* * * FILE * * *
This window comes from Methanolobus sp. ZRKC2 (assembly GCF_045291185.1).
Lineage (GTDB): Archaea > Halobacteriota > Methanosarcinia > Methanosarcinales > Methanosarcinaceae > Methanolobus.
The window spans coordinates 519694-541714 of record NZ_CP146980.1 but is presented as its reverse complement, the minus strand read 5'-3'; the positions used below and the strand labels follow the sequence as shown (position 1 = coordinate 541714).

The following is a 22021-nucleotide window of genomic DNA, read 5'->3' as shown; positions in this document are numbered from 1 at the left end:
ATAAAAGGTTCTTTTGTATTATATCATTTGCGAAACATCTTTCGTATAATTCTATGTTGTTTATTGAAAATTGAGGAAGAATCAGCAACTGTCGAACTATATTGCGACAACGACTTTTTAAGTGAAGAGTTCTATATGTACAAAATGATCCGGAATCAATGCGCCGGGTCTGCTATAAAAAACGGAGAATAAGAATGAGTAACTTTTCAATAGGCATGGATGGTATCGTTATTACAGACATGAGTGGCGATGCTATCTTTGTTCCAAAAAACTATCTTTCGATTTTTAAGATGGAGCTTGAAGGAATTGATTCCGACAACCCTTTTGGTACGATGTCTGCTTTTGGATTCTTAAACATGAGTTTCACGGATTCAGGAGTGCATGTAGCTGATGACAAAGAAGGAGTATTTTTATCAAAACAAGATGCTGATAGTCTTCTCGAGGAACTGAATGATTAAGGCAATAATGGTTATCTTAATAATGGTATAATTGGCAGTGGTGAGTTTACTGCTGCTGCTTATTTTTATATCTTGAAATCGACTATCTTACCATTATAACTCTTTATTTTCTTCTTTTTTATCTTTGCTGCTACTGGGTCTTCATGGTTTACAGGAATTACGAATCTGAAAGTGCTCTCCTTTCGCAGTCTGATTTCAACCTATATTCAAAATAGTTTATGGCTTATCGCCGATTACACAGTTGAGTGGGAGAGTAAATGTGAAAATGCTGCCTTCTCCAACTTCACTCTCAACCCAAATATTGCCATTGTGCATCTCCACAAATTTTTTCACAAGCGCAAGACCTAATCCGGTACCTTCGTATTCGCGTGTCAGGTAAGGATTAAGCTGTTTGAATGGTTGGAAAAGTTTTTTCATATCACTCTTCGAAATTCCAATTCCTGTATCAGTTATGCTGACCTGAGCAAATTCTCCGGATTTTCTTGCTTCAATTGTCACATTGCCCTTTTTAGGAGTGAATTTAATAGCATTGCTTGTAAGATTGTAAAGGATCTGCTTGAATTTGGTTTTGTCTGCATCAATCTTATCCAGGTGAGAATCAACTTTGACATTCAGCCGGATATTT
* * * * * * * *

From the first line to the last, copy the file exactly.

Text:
This window comes from Methanolobus sp. ZRKC2 (assembly GCF_045291185.1).
Lineage (GTDB): Archaea > Halobacteriota > Methanosarcinia > Methanosarcinales > Methanosarcinaceae > Methanolobus.
The window spans coordinates 519694-541714 of record NZ_CP146980.1 but is presented as its reverse complement, the minus strand read 5'-3'; the positions used below and the strand labels follow the sequence as shown (position 1 = coordinate 541714).

The following is a 22021-nucleotide window of genomic DNA, read 5'->3' as shown; positions in this document are numbered from 1 at the left end:
ATAAAAGGTTCTTTTGTATTATATCATTTGCGAAACATCTTTCGTATAATTCTATGTTGTTTATTGAAAATTGAGGAAGAATCAGCAACTGTCGAACTATATTGCGACAACGACTTTTTAAGTGAAGAGTTCTATATGTACAAAATGATCCGGAATCAATGCGCCGGGTCTGCTATAAAAAACGGAGAATAAGAATGAGTAACTTTTCAATAGGCATGGATGGTATCGTTATTACAGACATGAGTGGCGATGCTATCTTTGTTCCAAAAAACTATCTTTCGATTTTTAAGATGGAGCTTGAAGGAATTGATTCCGACAACCCTTTTGGTACGATGTCTGCTTTTGGATTCTTAAACATGAGTTTCACGGATTCAGGAGTGCATGTAGCTGATGACAAAGAAGGAGTATTTTTATCAAAACAAGATGCTGATAGTCTTCTCGAGGAACTGAATGATTAAGGCAATAATGGTTATCTTAATAATGGTATAATTGGCAGTGGTGAGTTTACTGCTGCTGCTTATTTTTATATCTTGAAATCGACTATCTTACCATTATAACTCTTTATTTTCTTCTTTTTTATCTTTGCTGCTACTGGGTCTTCATGGTTTACAGGAATTACGAATCTGAAAGTGCTCTCCTTTCGCAGTCTGATTTCAACCTATATTCAAAATAGTTTATGGCTTATCGCCGATTACACAGTTGAGTGGGAGAGTAAATGTGAAAATGCTGCCTTCTCCAACTTCACTCTCAACCCAAATATTGCCATTGTGCATCTCCACAAATTTTTTCACAAGCGCAAGACCTAATCCGGTACCTTCGTATTCGCGTGTCAGGTAAGGATTAAGCTGTTTGAATGGTTGGAAAAGTTTTTTCATATCACTCTTCGAAATTCCAATTCCTGTATCAGTTATGCTGACCTGAGCAAATTCTCCGGATTTTCTTGCTTCAATTGTCACATTGCCCTTTTTAGGAGTGAATTTAATAGCATTGCTTGTAAGATTGTAAAGGATCTGCTTGAATTTGGTTTTGTCTGCATCAATCTTATCCAGGTGAGAATCAACTTTGACATTCAGCCGGATATTT